Spring Garden Music


John Berndt interviews Jack Wright in 2001

John Berndt introduction: In many ways The Red Room owes its existence to the inspiration, both musical and methodological, from the example of Jack Wright. Considered by many of the younger generation of American improvisers to be one of the most significant figures in free improvised music (an obscure figure, though ultimately perhaps more important than Zorn, Brotzmann, Parker, and Braxton in the sheer strangeness and integrity of his live improvisations), Wright has devoted himself solely to freely improvised music since 1979. During this time he has toured the US, and to a lesser extent Europe, and played an incredible number of solo concerts (88 concerts in 1988 alone, at least half of which are solos), playing very often with new players and open to playing with just about anyone. Along the way, he also played with many well-known players, while always remaining a sub-cultural and highly idealistic presence in many grass-roots improvisation scenes. His activity seems always characterized by a lack of professional rigidity, incredibly strange yet communicative musicality, and a profound emotionality which recalls John Coltrane in its endless searching and vulnerable integrity--if not in its aesthetic. In 2001, he is 58 years old, and lives in Boulder, Colorado, making frequent trips to the East and West Coasts and Chicago.

John Berndt: I want to start on a tangent here, and discuss your relationship with “ethnic” or “world” music recordings. It has always struck me that you have been hugely influenced in some way by field recordings and that this shows up in your playing in a way which is hard to characterize. What are some of your favorite field recordings, and how do you think hearing these sounds has influenced your music aesthetics, if that isn’t too broad a question.

Jack Wright: Funny you should ask. The other day the gas man came through the house; I was playing a recording of my music, and he said, "Let me guess. You're an ethnomusicologist and you travel around the world collecting recordings!" So that's how improvised music might appear to the uninitiated.
Around 1980 I began noticing non-Western music for the first time, and became a dj on the Philly radio station that had a slot for it [Wright lived in Philadelphia before moving west in 1988]. I was attracted only to the strangest sounds--instruments and vocal techniques—and especially to the music of village life. I felt a kinship with the setting of the music, for often you could hear insects, birds, children laughing, people probably amazed at the recording gear and the earnest ethnomusicologist. It was relaxed and matter-of-fact, to my mind a more attractive relation of music and community than I found in the Western avantguard, where I ambivalently located myself, which was and is so full of its own importance. Perhaps I was drawn to this unself-conscious musicality because it countered my own tendencies to take my music so seriously. This, and not specific sounds or musical ideas to be borrowed, was the influence, that somewhere backing me up is this fragile village, rather than music school or the avantguard. My partners and my listeners are this village to me; we know that, more than most people, we need music to live, we need to be making it. This is our vulnerability, and what connects us on a deep level, past all the disconnections.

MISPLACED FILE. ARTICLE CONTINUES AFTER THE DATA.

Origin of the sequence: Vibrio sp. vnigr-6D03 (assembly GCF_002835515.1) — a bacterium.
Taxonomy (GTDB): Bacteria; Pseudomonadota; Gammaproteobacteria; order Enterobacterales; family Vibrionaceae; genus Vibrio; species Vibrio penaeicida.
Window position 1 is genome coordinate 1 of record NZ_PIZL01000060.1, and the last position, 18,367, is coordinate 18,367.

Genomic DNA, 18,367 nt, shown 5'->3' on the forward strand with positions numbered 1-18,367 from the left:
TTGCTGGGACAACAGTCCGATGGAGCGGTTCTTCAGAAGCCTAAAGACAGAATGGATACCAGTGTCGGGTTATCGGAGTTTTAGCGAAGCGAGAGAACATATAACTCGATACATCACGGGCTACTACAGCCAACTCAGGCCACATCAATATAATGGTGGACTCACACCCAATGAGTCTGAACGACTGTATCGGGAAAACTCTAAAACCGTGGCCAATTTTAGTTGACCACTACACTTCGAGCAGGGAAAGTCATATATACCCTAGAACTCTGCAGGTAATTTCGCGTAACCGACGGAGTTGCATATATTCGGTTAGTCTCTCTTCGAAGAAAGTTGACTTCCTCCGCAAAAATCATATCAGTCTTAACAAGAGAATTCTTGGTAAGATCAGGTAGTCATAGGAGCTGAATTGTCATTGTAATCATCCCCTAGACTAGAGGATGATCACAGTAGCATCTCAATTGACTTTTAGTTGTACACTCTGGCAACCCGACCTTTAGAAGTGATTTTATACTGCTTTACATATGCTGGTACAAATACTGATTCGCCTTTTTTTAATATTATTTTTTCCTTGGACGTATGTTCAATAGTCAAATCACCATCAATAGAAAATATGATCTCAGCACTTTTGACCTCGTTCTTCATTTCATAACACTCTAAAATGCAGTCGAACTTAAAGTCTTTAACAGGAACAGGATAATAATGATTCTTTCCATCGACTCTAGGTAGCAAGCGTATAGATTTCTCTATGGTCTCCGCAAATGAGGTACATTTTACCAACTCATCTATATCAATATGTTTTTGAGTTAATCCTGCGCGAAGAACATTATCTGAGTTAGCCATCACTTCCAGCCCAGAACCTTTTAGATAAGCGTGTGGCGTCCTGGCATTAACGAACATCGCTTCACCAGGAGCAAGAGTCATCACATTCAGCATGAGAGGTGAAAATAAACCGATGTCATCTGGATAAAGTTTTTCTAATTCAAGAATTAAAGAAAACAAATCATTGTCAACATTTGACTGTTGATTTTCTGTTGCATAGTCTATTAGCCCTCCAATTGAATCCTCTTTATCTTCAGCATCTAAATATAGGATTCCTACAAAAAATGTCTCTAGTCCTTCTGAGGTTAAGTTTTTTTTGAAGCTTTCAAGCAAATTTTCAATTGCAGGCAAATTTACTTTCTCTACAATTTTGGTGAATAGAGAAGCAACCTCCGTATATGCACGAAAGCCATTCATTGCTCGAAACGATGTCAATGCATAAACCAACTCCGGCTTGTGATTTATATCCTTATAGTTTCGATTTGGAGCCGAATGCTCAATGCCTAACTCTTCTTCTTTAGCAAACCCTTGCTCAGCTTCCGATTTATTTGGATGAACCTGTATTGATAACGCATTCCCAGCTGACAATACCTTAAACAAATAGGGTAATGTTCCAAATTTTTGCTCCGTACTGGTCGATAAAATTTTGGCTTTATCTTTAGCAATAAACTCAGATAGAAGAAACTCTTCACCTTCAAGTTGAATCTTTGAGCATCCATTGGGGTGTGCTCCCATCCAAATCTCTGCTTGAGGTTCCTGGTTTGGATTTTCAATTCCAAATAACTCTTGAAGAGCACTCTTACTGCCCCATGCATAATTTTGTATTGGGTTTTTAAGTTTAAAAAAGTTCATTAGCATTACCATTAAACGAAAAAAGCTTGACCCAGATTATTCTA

John Berndt: Apparently when you began playing saxophone again in the early 70’s it was conventional jazz for a few months, then into free-form jazz, then beyond recognizable connection to jazz. What were some of the crucial points or influences when your playing went off the map from anything that could be considered Jazz? Were there personal influences, or recordings you heard, or events in your life which provoked going in a stranger direction?